It's Valentine’s Day weekend, and for gardeners that means more than a sappy card and a box of chocolates.
It means it's time to share some TLC with your citrus trees.
Feed them with a high-quality organic fertilizer such as Dr. Earth Natural Wonder or Grow More Citrus & Avocado fertilizer.
Check with your favorite local nursery — most carry organic products:
Northwest side: Rillito Nursery & Garden Center, 6303 N. La Cholla Blvd., carries Grow More.
Midtown/north side: Green Things Nursery, 3235 E Allen Road, carries Grow More.
East side: Magic Garden, 7909 E. 22nd St., carries Dr. Earth for citrus, plus Happy Frog Fruit & Flower.
Central: Harlow Gardens, 5620 E Pima St., carries Grow More.
The folks at Rillito Nursery, however, want to remind us to keep an eye on the weather, as we could get another cold snap.
"Fertilizing will encourage new growth, especially with the warm weather we are having, and if we do have another cold snap, the citrus will need to be protected,” Beth Hargrove said via Facebook.
At Harlow Gardens, Cara Bohardt cautions us to follow directions closely when applying fertilizer. Overfertilization can burn a tree, she says.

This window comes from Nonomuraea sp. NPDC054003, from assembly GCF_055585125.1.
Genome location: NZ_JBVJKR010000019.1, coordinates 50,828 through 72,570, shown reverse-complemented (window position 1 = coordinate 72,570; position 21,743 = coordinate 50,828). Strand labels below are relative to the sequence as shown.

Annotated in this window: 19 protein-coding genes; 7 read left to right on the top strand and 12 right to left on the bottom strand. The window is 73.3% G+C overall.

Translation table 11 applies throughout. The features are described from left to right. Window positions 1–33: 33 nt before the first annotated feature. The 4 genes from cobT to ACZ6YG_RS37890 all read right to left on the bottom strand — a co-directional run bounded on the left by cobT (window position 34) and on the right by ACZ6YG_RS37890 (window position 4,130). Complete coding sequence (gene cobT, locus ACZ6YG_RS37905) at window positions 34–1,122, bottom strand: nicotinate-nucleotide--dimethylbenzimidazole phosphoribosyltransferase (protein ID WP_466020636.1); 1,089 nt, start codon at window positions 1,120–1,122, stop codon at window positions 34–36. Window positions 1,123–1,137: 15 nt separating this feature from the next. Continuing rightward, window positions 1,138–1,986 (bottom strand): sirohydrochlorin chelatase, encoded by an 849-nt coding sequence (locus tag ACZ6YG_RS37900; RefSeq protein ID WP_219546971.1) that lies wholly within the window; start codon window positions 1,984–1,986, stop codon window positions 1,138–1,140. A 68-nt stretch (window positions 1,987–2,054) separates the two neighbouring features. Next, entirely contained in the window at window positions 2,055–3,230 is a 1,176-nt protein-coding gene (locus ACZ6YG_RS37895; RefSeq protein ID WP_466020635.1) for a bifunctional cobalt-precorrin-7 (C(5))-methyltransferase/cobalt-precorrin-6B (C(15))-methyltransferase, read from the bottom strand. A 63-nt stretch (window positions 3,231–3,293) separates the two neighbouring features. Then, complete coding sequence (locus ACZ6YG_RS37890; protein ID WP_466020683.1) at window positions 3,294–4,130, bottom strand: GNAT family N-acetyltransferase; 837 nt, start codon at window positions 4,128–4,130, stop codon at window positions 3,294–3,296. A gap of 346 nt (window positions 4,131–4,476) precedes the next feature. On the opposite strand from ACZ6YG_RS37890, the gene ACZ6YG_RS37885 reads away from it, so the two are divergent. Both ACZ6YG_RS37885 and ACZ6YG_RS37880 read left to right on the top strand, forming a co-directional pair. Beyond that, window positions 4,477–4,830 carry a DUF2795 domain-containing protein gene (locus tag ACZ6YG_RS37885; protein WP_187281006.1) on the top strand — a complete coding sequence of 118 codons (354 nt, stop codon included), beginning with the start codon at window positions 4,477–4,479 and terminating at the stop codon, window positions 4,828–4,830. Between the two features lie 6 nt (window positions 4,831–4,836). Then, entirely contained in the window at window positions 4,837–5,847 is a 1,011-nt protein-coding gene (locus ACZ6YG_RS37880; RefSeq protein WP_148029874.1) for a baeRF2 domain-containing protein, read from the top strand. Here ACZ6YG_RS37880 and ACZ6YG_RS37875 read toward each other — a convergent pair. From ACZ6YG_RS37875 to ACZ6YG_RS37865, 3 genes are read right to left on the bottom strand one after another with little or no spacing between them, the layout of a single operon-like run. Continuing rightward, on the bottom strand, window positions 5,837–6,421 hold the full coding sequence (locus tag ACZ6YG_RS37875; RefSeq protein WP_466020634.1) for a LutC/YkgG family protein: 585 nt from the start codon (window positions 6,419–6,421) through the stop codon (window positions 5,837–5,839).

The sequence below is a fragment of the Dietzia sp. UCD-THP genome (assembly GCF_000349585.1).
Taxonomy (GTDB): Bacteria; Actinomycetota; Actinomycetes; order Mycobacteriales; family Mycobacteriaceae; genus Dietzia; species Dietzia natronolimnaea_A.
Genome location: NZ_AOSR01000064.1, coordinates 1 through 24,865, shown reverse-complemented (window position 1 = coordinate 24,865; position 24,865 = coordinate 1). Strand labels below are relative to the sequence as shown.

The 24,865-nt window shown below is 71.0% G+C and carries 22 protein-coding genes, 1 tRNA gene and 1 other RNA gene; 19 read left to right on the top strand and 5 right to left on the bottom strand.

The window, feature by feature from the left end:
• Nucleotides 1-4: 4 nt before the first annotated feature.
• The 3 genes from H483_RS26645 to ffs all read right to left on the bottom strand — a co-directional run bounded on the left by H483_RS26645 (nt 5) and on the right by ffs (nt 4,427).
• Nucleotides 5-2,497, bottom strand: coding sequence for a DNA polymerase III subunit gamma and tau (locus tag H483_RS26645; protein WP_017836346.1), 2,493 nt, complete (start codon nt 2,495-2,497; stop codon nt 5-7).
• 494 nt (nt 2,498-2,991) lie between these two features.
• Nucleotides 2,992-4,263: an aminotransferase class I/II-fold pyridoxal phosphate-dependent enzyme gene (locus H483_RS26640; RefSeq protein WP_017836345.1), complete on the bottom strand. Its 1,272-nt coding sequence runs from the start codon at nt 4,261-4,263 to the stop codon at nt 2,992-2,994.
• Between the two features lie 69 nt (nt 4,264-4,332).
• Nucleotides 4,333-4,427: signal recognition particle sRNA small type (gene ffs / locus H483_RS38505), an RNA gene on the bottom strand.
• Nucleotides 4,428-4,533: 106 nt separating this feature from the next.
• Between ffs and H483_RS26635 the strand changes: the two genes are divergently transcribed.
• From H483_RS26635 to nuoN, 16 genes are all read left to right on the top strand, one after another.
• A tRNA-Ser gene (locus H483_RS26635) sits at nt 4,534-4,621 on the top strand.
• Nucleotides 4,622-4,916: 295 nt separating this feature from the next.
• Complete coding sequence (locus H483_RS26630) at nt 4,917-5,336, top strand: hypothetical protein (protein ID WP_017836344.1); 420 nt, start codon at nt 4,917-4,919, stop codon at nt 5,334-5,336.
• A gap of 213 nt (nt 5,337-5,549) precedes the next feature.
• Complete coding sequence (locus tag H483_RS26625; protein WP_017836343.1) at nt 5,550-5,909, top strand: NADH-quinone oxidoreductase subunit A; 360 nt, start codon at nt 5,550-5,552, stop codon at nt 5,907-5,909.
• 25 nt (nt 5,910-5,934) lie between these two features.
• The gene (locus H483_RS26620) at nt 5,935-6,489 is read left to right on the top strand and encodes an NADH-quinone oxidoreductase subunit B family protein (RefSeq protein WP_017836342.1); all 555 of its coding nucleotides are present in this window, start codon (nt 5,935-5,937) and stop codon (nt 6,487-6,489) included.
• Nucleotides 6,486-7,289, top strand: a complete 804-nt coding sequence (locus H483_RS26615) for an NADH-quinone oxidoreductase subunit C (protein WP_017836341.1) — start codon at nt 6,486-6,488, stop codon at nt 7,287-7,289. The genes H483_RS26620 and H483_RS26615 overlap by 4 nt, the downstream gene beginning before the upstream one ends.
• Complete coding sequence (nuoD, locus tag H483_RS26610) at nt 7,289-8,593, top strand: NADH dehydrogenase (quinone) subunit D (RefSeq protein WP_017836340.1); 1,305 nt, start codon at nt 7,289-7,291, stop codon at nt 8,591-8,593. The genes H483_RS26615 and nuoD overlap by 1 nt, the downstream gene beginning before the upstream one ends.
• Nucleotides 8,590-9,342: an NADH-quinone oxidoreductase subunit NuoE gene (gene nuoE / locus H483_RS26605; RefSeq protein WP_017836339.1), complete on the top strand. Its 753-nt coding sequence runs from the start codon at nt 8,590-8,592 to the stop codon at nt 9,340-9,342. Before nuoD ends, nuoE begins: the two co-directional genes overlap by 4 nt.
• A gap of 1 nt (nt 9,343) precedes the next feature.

Over at Magic Garden, General Manager Tony Sarah says he has an elaborate system for keeping his citrus trees happy:
"I do the bat guano (my favorite), rare earth minerals, molasses and earthworm castings monthly through September. I apply the humic acid in the spring and fall, or as needed throughout the year. I also have problems with zinc deficiency so I add that in the spring if it’s needed,” he said via Facebook.
"I am also big on adding Epsom salts (I have that certified organic). You can also apply humic acid with trace elements to correct micro-nutrient deficiency. If someone wants to use a liquid, then fish emulsion with seaweed extract works well."
Phew. Got that?
Update: I fed my Meyer lemon and Valencia orange trees Sunday, lightly raking the fertilizer into the soil in the drip line area. Then I thoroughly watered the trees with a hose. (Regular drip irrigation might not be enough to do the job.)
Two peach trees — both 3 years old — got the same treatment, although I enlarged the basins to accommodate their growth. One is twice the size as the other, for some strange reason. Both are covered in blossoms — and happy bees.